The Kenya Certificate of Primary Education (KCPE) examinations end today to usher in the marking exercise which is expected to take two to three weeks.

The candidates will complete the last paper — Social Studies and Religious Education — at 10.45am and begin the wait for the results that will be followed by placement in secondary schools.

Even as the examinations drew to a close, teachers were warned against taking mobile phones to the examination rooms or taking photographs of the papers and posting them online.

“Nobody must enter the examination room with a cell phone. That includes the centre managers, who must leave their phones in the offices,” said Education Cabinet secretary George Magoha.

“We were able to pick certain centre managers taking images of the question paper several minutes after the examination had started. This is not acceptable and we are not going to take it lightly,” Prof Magoha said. He was speaking in Nyeri town where he oversaw the opening of the container for Nyeri Central.

On Monday, a centre manager and six police officers from Wajir North Sub-County were interrogated and had their mobile phones confiscated following reports of suspected exam malpractice at one of the primary schools.

The Early Learning and Basic Education PS Julius Jwan also warned teachers that they risk being punished since the practice constitutes an offence. The warning also applies to journalists covering the exams. He said that it creates an impression that the exams have been leaked.

“You are barred from taking pictures in the examination room when the papers have been opened,” he told exam centre managers in Homa Bay town when he opened the container at Homa Bay County headquarters.

“Some people may use this to create an impression that the exams are not credible,” he said, adding: “Everyone manning the examination must ensure the credibility of the test. All our security officers should be alert in ensuring that all regulations are adhered to.”

The examinations were administered in challenging conditions in some insecurity-prone areas in the North Rift where candidates had to be relocated to safer areas. Baringo and Elgeyo-Marakwet counties where families have been displaced by a wave of bandit attacks have been most affected.

Traced all candidates
Government officials from Baringo indicated that they had traced all candidates who were displaced from their villages. The county commissioner, Mr Abdirisack Jaldesa, said this had been done through village elders.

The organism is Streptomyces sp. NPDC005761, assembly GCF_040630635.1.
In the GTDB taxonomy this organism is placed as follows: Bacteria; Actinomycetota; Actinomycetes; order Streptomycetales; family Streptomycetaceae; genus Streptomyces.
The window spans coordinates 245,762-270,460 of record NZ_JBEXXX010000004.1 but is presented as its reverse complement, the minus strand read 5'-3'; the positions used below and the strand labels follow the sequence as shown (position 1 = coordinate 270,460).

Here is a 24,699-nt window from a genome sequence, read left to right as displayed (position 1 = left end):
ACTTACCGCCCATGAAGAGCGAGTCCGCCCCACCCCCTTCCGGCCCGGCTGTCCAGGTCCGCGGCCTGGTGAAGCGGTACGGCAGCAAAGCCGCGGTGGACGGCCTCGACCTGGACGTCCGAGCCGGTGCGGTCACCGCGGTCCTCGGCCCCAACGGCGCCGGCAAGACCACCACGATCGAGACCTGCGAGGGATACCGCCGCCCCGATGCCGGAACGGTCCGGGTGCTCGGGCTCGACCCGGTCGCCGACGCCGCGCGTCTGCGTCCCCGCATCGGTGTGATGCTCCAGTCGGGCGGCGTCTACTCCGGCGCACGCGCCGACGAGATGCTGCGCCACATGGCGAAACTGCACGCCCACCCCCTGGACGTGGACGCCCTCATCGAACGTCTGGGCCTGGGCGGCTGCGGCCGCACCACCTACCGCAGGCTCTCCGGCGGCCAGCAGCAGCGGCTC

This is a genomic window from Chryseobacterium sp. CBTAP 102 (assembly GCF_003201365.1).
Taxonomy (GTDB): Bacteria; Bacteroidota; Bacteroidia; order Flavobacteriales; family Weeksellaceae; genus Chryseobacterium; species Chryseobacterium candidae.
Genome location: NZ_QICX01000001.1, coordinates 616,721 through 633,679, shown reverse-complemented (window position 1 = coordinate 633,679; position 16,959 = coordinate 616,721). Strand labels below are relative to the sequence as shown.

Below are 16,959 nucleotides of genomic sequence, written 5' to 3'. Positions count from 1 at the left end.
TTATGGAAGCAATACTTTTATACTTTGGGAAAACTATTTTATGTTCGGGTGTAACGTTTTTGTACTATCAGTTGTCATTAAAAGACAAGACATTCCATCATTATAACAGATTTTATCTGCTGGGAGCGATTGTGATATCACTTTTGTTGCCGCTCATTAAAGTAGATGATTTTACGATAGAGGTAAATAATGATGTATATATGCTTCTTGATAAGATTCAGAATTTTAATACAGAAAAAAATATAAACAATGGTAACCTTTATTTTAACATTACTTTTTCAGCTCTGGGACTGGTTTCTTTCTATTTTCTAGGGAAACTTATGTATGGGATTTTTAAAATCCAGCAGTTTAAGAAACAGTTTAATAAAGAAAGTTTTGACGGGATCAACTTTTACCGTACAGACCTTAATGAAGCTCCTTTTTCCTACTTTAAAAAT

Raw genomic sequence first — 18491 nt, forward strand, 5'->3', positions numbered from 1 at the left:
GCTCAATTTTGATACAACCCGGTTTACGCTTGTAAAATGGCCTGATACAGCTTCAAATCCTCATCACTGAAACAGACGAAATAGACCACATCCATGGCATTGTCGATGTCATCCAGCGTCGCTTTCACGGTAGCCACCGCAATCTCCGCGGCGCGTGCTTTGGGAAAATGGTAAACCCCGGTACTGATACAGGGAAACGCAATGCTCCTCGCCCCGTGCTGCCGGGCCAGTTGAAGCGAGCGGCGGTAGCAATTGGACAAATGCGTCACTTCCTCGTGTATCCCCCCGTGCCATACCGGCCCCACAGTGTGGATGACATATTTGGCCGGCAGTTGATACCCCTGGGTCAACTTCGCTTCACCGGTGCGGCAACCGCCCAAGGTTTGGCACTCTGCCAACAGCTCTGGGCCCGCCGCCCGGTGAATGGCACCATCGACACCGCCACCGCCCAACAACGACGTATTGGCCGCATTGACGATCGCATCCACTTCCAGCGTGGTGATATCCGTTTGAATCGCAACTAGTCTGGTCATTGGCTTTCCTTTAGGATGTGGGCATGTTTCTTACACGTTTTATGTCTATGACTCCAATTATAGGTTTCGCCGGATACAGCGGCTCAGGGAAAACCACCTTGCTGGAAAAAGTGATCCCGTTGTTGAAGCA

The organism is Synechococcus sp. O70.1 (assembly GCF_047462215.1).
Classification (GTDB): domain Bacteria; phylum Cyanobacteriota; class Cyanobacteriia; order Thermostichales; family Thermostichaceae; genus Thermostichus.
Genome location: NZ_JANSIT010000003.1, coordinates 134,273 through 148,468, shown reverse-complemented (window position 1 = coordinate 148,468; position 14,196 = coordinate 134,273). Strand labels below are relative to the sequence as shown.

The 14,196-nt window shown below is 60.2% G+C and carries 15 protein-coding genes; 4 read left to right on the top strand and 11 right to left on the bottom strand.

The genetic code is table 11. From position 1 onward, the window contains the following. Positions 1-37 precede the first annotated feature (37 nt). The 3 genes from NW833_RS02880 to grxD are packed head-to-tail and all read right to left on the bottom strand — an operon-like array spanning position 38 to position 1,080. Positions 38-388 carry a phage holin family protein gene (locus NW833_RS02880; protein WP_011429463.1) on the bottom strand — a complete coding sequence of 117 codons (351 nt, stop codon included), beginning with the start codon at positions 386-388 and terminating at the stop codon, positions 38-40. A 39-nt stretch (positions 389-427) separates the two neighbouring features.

More than 15 centres in banditry prone areas in the region have been merged to ensure the safety of candidates.

“In Marigat, we have relocated candidates from Kasiel and Sinoni to Mochongoi Secondary School, while those from Kapindasum and Arabal primary schools will write their exams at Chemongorio Primary School,” explained Maalim Mohamed, the Rift Valley regional coordinator.

“Those from Tuiyotich and Kapkechar will be housed at Kapel and Karne primary schools, respectively,” he added.

In Baringo North, candidates from Kapturo and Chepkisin primary schools have been relocated to Toborai Primary School.

In Turkana, the county commissioner Muthama Wambua, said besides the two police officers deployed to each of the 266 examination centres, officers from the Rural Border Patrol Unit and the Rapid Deployment Unit have been sent to schools in Kapedo, Nadapal, Kaakong and Kainuk villages that have recently been affected by insecurity.

“We therefore don’t expect any interruption from bandits. Anyone causing interruptions will be dealt with accordingly,” he said.

No holiday tuition
Dr Jwan also cautioned school heads and parents against engaging learners in tuition during the third term holiday which began last week and ends on April 25 when schools are scheduled to open for the 2022 academic year.

The PS said the revised term dates considered every challenge that may arise and the time provided for learning is enough for covering the syllabus.

“What we are encouraging now is for teachers and parents to allow learners to spend the holiday at home. This is the long holiday that they have,” Dr Jwan said.

The 2022 academic year will be the shortest, taking just 29 weeks instead of the usual 39. First-term will take 10 weeks, from April 25 to July 1. There will be a one-week holiday before learning resumes for the second term from July 11 to September 16.

After a week’s break, third term will take nine weeks from September 26 to November 25. Thereafter, learners in Standard Eight and Form Four will sit their KCPE and KCSE examinations between November 28 and December 23.

Education Chief Administrative Secretary Sara Ruto called on political leaders to keep off learning institutions during the examination period and long holiday and also when schools reopen for Term One.

“We need to restore sanity in our schools. We know schools are used as voting centres but we urge politicians

to avoid the institutions during their campaigns. Politicians should stop giving schools gifts or branded campaign materials. They need to divorce their personal ambitions from the education of our children,” she stated.

Reporting by Florah Koech, Fred Kibor, Sammy Lutta, Oscar Kakai, Stanley Kimuge, Tom Matoke, Gerald Bwisa, Reginah Kinogu, George Odiwuor and Waweru Wairimu.

Sourced from Nation

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